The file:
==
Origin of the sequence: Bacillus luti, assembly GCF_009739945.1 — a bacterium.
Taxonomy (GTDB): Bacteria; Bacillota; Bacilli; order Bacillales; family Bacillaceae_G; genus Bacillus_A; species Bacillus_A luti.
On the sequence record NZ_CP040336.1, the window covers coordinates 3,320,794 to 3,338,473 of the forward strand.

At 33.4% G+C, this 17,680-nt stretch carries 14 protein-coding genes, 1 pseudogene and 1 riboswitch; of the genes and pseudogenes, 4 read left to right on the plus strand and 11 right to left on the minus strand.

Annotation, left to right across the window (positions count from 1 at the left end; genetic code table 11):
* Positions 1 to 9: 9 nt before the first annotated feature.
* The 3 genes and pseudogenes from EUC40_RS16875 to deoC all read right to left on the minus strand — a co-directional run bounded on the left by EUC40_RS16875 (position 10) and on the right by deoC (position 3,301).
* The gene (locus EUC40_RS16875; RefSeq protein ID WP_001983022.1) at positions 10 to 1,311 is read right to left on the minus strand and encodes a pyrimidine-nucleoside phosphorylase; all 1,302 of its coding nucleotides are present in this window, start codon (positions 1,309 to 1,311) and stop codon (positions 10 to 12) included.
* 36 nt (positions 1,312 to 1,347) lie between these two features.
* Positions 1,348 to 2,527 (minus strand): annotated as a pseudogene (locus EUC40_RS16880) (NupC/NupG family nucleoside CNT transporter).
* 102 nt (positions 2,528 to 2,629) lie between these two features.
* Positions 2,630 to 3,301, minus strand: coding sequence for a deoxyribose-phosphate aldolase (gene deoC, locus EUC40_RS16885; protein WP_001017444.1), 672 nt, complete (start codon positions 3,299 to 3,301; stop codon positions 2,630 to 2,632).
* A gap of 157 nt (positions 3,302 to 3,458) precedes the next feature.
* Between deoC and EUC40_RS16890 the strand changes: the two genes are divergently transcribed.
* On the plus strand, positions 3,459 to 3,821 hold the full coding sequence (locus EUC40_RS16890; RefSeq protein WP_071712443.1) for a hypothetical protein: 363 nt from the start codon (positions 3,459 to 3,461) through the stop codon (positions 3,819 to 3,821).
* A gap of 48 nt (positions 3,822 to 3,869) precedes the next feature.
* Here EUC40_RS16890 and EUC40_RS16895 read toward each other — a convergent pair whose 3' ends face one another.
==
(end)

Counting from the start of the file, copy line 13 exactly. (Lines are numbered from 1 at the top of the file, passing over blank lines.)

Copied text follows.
* A gap of 157 nt (positions 3,302 to 3,458) precedes the next feature.